In another commonly used system, a pneumatic nebulizer is used at substantially higher inlet pressures (as compared with other systems). This results in a highly collimated and directed droplet beam. This is aimed off-axis to the side of the orifice in the nozzle cap. Although this works competitively, there is still some noise which is probably due to stray droplets. The nebulizer jet has to be aimed carefully to minimize noise while maintaining signal intensity.
The invention provides the capability of conducting atmospheric pressure ionization, API, whether electrospray or atmospheric pressure chemical ionization (APCI), with conventional High Performance Liquid Chromatography at flow rates of greater than 1 ml/minute without flow splitting. The invention allows desolvated ions to be separated from comparatively large volumes of vaporized column effluent, and then, while keeping out as much of the solvent as possible, introducing the desolvated ions into the vacuum system for mass detection and analysis while introducing as little of the solvent as possible. The invention provides the capability of separating desolvated ions of interest from the large volumes of vapor, and directing the desolvated ions from the electrospray (ES) chamber (which operates at atmospheric pressure) to the mass spectrometer (which operates at 10-6 to 10-4 Torr). The selection allows the introduction of ions without overwhelming the vacuum system and without sacrificing the sensitivity of the system, because the maximum amount of analyte is introduced into the vacuum system for mass analysis and detection.
Orthogonal ion sampling according to the present invention allows more efficient enrichment of the analyte by spraying the charged droplets past a sampling orifice while directing the solvent vapor and solvated droplets away in a direction such that they do not enter the vacuum system.
The noise level in an apparatus configured according to the present invention is reduced by as much as five fold over current systems, resulting in increased signal relative to noise hence, greater sensitivity. Performance is simplified and the system more robust because optimization of needle position, gas flow and voltages show less sensitivity to small changes. The simplified performance and reduced need for optimization also result in a system less dependent of flow rate and mobile phase conditions. The reduced need for optimization extends to changing mobile phase flow rates and proportions. This means that the system can be run under a variety of conditions without adjustment.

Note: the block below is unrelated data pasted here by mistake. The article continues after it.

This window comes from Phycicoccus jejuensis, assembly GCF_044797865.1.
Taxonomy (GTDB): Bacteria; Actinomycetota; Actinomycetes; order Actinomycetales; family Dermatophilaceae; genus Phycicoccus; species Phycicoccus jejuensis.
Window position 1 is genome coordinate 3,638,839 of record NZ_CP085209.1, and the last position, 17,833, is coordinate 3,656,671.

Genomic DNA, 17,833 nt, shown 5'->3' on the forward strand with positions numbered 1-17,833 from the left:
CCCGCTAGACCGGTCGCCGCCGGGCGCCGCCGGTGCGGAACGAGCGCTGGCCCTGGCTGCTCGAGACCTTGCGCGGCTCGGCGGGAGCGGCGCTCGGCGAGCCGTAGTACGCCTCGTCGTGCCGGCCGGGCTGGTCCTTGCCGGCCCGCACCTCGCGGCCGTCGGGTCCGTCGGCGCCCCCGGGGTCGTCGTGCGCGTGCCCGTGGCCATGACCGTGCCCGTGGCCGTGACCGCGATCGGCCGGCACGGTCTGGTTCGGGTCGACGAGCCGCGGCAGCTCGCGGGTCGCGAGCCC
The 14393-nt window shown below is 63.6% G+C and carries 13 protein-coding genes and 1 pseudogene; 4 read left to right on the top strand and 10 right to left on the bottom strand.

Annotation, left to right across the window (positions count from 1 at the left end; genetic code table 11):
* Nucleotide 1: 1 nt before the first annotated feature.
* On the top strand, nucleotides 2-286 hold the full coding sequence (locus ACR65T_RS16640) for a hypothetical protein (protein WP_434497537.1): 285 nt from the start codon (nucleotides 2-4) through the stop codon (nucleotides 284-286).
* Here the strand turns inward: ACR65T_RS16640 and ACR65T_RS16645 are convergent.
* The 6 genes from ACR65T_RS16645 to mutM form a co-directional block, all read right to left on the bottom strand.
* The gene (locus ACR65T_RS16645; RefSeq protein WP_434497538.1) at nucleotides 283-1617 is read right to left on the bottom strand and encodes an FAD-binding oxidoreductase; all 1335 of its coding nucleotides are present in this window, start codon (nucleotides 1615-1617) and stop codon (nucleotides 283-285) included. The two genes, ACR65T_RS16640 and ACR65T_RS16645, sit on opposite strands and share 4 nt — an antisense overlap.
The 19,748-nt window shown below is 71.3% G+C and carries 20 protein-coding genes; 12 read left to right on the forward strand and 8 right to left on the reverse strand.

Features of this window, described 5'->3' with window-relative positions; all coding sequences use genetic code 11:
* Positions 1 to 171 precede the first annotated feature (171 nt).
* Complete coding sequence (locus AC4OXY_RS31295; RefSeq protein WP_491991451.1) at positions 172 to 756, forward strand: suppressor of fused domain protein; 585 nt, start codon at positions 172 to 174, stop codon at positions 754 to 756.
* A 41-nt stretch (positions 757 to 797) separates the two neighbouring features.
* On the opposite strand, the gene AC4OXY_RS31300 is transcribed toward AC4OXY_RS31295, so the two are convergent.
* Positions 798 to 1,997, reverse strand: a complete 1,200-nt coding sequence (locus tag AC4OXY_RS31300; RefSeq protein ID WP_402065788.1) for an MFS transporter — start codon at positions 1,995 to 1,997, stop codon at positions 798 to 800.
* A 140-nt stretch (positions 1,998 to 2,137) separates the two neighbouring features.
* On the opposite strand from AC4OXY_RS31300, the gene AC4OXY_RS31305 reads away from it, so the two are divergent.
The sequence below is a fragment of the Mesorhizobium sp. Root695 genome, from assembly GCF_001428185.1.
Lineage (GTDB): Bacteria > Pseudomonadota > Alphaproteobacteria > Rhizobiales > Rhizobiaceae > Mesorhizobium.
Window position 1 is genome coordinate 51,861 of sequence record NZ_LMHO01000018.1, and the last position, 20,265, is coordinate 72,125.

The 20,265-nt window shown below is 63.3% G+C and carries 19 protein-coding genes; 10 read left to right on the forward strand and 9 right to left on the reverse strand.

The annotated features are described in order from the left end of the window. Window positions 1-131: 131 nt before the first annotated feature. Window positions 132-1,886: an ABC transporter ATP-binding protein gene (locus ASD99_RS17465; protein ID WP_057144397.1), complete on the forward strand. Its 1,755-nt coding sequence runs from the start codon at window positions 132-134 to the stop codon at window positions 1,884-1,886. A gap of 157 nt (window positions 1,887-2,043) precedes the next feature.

Another benefit of the invention taught herein is simplified waste removal owing to the fact that the spray can be aimed directly at a waste line and be easily removed from the system. Furthermore, the present invention provides the option of eliminating high voltage elements with no loss of sensitivity.
FIG. 1 is a representation of an apparatus according to the present invention.
FIG. 2 is a representation of an alternate embodiment of an apparatus according to the present invention.
FIG. 3 is a representation of an alternate embodiment of an apparatus according to the present invention.
FIG. 4 is a representation of an alternate embodiment of an apparatus according to the present invention.
FIG. 1 depicts an apparatus 10 configured according to the current invention. As in conventional sample introduction, a liquid sample is conducted through the nebulizer with a first passageway 14, exiting a second orifice or exit of the first passageway 15 under conditions which create a vapor of charged droplets or "electrospray" 11. The invention provides a rather different electrospray particle transport as compared with conventional electrospray. FIG. 1 depicts the transport of the electrospray droplets from the second orifice exit of the first passageway 15, through the distance to the entrance of the second passageway 17, and entering the second passageway 18 where the orientation angle ⊖ of the axis of the exiting electrospray 11 and the second passageway 22 is between 75 degrees and 105 degrees relative to each other. The angle may be greater than 105, in principle as great as 180; best results have been obtained at settings at or near 90 degrees. The charged droplets are electrostatically attracted laterally across the gap between the exit of the first passageway 15 into the opening of the second passageway 17. The electrostatic attraction is generated by attaching voltage sources to components of the apparatus. A first voltage source 16 is connected to a housing 19 which houses the second passageway 22. The housing is not necessarily an enclosure but may be in any shape that can act as a guide for the ions and can support fluid dynamics of a drying gas (see below discussion). A second voltage source 18 is connected to the second passageway 22. The first passageway 14 is generally kept at ground.